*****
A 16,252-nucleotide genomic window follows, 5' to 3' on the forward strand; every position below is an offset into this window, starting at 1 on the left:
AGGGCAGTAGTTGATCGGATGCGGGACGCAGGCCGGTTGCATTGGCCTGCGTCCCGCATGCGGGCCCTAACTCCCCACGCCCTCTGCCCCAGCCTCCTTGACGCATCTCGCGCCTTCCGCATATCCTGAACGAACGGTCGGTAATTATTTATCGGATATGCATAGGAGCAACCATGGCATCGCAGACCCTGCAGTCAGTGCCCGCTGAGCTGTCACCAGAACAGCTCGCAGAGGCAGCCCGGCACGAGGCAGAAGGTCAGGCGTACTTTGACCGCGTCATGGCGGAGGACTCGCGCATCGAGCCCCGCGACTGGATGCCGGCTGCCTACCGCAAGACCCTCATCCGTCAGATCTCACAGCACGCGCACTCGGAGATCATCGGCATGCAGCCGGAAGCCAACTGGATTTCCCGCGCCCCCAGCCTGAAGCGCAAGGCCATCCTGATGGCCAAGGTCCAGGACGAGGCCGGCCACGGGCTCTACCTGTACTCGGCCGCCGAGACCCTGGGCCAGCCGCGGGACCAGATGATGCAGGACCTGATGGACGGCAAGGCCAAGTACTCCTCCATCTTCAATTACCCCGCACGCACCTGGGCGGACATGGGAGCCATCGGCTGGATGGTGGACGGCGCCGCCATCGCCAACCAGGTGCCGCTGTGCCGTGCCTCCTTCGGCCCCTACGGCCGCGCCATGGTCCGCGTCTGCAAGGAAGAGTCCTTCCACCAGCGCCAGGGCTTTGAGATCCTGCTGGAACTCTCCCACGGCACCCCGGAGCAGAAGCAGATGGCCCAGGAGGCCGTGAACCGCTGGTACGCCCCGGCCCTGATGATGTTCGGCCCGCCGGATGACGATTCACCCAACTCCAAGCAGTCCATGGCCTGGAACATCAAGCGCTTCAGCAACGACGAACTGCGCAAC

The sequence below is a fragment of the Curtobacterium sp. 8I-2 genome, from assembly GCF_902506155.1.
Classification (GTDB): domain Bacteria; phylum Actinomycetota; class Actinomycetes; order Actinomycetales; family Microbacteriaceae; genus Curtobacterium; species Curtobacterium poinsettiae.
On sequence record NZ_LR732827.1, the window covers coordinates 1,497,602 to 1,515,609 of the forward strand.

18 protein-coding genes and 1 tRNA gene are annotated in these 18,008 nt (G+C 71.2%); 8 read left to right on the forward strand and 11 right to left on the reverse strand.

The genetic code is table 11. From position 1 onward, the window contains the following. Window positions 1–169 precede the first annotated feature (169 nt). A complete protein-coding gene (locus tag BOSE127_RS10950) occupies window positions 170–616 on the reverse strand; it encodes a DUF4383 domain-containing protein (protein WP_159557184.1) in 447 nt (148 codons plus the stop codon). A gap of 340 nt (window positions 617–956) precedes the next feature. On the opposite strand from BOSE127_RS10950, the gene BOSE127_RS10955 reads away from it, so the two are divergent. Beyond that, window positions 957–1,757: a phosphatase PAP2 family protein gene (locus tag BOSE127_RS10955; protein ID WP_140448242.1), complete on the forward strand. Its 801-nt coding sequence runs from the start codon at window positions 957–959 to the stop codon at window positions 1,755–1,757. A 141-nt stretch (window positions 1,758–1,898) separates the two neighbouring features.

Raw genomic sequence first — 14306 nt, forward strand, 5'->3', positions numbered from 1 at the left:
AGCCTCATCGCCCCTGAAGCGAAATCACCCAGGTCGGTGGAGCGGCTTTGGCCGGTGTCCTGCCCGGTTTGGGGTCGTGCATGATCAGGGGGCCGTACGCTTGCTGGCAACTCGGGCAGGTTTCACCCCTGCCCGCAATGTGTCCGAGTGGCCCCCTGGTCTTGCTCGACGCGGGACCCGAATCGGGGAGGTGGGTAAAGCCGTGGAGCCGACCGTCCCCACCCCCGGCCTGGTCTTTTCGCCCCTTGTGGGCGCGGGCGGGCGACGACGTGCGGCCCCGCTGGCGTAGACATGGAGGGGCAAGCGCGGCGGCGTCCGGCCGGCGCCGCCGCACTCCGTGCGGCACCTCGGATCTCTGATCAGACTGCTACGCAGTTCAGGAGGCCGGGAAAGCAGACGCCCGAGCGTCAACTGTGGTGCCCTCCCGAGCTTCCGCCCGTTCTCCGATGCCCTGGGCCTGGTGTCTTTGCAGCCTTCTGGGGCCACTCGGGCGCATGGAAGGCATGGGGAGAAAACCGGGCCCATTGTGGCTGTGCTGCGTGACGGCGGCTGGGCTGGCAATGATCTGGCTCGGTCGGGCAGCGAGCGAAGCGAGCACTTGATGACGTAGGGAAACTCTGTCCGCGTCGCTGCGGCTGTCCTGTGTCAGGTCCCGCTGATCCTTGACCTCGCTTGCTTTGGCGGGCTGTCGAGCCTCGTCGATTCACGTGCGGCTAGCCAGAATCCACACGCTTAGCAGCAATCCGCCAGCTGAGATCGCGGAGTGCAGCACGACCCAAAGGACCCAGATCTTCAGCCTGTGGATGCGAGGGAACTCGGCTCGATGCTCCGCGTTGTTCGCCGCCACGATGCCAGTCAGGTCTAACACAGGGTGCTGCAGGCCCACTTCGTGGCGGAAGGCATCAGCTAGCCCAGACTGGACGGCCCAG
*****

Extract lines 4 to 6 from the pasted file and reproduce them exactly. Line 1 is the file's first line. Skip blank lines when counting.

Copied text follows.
Classification (GTDB): domain Bacteria; phylum Actinomycetota; class Actinomycetes; order Actinomycetales; family Microbacteriaceae; genus Curtobacterium; species Curtobacterium poinsettiae.
On sequence record NZ_LR732827.1, the window covers coordinates 1,497,602 to 1,515,609 of the forward strand.

18 protein-coding genes and 1 tRNA gene are annotated in these 18,008 nt (G+C 71.2%); 8 read left to right on the forward strand and 11 right to left on the reverse strand.